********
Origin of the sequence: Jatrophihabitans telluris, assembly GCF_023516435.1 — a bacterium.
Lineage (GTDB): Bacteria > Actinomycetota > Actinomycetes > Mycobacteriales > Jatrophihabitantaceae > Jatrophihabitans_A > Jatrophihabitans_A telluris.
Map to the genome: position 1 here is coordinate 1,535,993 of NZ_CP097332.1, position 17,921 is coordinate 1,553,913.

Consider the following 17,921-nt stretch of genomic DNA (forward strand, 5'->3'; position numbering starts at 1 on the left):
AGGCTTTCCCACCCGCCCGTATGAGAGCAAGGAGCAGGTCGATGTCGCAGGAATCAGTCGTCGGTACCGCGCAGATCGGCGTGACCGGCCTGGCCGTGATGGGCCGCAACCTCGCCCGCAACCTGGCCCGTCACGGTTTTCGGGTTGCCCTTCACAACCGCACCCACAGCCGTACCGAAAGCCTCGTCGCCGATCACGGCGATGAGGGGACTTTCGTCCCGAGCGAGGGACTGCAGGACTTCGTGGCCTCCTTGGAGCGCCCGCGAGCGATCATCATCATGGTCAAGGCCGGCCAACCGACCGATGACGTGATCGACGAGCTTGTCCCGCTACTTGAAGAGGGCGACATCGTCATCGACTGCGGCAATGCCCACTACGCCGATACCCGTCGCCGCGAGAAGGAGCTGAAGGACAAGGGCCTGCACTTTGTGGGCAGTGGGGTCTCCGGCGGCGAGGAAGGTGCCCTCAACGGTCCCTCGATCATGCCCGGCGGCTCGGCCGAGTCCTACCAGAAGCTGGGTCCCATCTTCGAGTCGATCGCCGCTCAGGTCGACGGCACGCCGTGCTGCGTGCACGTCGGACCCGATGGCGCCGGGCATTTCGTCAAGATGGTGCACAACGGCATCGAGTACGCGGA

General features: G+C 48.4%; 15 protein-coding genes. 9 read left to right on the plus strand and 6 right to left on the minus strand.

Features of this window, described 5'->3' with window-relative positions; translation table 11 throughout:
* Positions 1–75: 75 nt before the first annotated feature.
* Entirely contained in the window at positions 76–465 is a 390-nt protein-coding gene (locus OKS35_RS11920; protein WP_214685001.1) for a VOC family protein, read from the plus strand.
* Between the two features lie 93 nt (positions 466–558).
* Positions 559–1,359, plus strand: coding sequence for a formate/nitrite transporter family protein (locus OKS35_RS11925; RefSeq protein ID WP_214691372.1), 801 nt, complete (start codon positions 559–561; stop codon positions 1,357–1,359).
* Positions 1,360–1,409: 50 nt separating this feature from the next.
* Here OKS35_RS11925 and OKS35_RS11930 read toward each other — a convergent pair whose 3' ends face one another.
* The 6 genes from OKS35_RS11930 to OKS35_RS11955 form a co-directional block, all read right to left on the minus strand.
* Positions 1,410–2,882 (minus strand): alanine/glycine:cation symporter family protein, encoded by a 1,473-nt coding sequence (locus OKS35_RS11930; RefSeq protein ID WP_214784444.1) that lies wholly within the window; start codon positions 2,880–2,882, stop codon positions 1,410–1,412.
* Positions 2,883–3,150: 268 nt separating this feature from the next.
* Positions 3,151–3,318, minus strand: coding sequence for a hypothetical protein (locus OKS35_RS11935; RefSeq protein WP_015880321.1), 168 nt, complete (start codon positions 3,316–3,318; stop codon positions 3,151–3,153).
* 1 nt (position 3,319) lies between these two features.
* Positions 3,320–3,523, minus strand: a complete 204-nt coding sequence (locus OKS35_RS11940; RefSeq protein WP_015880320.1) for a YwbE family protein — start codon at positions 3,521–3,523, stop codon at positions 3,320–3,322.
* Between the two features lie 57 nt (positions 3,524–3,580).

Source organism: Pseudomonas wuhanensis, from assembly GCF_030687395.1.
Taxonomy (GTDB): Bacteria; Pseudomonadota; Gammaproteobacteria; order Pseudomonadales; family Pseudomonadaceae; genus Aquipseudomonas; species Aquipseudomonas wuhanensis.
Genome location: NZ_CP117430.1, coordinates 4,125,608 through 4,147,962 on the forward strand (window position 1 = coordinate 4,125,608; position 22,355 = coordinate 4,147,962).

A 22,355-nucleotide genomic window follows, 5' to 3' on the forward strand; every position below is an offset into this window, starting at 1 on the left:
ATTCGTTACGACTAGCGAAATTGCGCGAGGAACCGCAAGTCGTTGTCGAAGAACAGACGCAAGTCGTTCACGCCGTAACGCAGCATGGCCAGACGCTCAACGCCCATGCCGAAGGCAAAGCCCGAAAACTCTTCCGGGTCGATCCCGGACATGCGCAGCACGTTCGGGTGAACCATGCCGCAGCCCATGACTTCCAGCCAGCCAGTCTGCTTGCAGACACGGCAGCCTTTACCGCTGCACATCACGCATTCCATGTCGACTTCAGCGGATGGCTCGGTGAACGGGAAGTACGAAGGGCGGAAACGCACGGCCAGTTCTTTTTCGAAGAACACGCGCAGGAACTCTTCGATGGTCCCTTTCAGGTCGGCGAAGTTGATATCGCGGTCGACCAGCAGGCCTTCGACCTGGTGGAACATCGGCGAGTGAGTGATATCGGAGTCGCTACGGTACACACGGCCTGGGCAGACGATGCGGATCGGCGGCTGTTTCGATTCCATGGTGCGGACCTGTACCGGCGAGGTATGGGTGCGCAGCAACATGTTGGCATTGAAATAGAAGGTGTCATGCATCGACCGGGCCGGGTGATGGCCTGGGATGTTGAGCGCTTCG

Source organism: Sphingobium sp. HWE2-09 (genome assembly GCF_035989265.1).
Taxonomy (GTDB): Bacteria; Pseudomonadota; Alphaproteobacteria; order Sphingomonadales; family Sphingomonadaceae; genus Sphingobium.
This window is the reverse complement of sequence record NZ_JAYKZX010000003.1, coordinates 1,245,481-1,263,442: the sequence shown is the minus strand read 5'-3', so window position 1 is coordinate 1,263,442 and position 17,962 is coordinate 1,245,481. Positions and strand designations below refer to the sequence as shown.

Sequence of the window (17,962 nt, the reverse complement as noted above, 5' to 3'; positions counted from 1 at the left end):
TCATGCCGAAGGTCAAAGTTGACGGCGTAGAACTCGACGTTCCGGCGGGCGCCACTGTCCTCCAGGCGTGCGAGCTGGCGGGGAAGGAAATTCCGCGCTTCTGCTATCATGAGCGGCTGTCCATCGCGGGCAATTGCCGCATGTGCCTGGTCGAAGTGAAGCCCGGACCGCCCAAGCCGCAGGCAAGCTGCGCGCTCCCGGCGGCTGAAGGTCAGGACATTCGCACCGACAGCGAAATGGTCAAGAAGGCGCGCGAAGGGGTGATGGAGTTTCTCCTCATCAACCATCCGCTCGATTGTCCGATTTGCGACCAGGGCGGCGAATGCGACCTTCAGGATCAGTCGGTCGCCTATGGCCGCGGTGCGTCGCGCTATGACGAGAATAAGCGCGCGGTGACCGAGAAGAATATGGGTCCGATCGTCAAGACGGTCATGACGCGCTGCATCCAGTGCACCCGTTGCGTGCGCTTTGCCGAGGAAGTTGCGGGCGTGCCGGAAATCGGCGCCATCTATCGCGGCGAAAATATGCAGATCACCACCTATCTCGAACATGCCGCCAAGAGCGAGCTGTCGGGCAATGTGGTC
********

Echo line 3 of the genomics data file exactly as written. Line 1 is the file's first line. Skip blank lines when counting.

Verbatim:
Map to the genome: position 1 here is coordinate 1,535,993 of NZ_CP097332.1, position 17,921 is coordinate 1,553,913.